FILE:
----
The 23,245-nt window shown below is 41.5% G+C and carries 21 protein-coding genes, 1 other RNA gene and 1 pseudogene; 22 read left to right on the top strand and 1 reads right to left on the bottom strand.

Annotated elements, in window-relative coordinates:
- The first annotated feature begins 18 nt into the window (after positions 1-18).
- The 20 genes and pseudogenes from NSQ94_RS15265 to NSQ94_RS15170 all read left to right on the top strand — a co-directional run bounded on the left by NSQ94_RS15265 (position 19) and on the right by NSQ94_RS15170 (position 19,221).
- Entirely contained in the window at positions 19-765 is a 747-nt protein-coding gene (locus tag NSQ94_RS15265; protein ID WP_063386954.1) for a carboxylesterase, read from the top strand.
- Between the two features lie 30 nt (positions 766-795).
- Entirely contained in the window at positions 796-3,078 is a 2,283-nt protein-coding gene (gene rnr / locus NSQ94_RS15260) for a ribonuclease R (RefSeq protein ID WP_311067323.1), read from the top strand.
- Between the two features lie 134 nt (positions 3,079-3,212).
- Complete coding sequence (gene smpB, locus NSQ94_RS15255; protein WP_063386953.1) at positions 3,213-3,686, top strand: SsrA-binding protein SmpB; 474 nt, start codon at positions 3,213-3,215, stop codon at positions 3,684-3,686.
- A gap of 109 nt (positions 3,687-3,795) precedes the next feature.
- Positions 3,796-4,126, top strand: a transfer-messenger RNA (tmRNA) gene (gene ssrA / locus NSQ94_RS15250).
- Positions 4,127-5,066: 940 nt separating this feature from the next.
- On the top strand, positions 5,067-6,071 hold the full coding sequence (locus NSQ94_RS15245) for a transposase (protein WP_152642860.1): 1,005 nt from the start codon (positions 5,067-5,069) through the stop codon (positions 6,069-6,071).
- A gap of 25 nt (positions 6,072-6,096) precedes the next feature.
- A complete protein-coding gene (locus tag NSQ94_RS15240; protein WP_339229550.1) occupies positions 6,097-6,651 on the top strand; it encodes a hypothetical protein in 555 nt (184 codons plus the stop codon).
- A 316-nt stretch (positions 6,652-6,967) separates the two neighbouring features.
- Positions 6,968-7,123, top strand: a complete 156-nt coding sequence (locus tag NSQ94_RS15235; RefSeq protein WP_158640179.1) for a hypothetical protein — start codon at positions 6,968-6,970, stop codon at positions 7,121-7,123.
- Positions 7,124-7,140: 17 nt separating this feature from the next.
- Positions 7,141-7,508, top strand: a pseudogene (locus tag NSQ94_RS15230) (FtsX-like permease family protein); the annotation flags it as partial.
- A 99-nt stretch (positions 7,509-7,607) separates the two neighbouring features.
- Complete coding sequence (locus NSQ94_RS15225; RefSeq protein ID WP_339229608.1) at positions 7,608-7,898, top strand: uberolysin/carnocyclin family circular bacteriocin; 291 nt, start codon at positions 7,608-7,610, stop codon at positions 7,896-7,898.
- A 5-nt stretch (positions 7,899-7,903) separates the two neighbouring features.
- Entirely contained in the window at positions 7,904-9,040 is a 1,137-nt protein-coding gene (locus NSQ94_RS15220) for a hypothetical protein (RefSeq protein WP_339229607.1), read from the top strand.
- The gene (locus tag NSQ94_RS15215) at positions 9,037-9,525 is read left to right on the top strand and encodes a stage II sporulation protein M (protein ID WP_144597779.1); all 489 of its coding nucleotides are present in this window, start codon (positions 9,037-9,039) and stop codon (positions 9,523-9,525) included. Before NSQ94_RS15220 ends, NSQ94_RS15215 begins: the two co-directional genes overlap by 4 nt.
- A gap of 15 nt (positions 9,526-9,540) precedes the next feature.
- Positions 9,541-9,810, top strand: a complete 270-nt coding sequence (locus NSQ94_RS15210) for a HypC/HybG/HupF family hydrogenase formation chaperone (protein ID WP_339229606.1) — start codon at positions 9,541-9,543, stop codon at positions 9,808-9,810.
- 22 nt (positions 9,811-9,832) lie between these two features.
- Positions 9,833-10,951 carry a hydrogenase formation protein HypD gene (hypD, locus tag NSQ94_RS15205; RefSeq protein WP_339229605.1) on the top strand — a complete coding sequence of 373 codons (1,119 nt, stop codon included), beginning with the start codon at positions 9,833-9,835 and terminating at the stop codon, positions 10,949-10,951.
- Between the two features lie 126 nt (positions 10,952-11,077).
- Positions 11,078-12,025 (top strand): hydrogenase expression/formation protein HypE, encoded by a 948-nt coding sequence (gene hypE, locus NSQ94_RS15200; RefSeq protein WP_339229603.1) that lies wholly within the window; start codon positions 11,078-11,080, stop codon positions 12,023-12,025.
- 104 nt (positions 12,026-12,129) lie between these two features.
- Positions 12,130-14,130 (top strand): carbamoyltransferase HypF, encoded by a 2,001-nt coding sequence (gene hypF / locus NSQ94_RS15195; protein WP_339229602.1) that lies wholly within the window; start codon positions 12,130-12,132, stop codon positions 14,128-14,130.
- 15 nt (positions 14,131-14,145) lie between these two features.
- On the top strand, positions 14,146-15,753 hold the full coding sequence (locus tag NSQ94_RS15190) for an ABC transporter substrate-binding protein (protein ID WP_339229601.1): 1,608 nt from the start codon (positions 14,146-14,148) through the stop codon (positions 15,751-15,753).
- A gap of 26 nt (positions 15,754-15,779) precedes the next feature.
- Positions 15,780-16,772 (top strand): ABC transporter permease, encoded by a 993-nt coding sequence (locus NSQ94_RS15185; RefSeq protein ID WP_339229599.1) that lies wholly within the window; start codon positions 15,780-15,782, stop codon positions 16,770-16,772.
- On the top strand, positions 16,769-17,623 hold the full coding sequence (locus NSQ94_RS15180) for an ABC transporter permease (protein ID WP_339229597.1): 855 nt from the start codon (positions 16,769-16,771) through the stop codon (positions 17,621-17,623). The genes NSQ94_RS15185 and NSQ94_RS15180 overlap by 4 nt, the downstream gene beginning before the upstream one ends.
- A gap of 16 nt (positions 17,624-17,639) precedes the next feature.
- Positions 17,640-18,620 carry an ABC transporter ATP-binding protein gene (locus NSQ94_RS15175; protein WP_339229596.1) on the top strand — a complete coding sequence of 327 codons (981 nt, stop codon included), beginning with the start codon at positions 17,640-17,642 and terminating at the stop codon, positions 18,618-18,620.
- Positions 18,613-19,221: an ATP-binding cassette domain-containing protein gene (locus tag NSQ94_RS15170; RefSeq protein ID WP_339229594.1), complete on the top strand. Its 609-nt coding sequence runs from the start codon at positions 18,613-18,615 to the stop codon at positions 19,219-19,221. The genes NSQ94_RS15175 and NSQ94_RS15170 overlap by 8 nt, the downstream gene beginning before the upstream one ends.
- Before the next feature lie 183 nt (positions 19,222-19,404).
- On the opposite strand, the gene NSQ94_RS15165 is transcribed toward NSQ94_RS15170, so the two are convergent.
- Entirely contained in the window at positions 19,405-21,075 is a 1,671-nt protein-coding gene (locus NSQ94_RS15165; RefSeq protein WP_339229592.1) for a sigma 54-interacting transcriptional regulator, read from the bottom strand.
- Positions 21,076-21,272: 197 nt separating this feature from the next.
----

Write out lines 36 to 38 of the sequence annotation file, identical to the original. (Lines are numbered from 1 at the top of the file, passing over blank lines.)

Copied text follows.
- Positions 15,780-16,772 (top strand): ABC transporter permease, encoded by a 993-nt coding sequence (locus NSQ94_RS15185; RefSeq protein ID WP_339229599.1) that lies wholly within the window; start codon positions 15,780-15,782, stop codon positions 16,770-16,772.
- On the top strand, positions 16,769-17,623 hold the full coding sequence (locus NSQ94_RS15180) for an ABC transporter permease (protein ID WP_339229597.1): 855 nt from the start codon (positions 16,769-16,771) through the stop codon (positions 17,621-17,623). The genes NSQ94_RS15185 and NSQ94_RS15180 overlap by 4 nt, the downstream gene beginning before the upstream one ends.
- A gap of 16 nt (positions 17,624-17,639) precedes the next feature.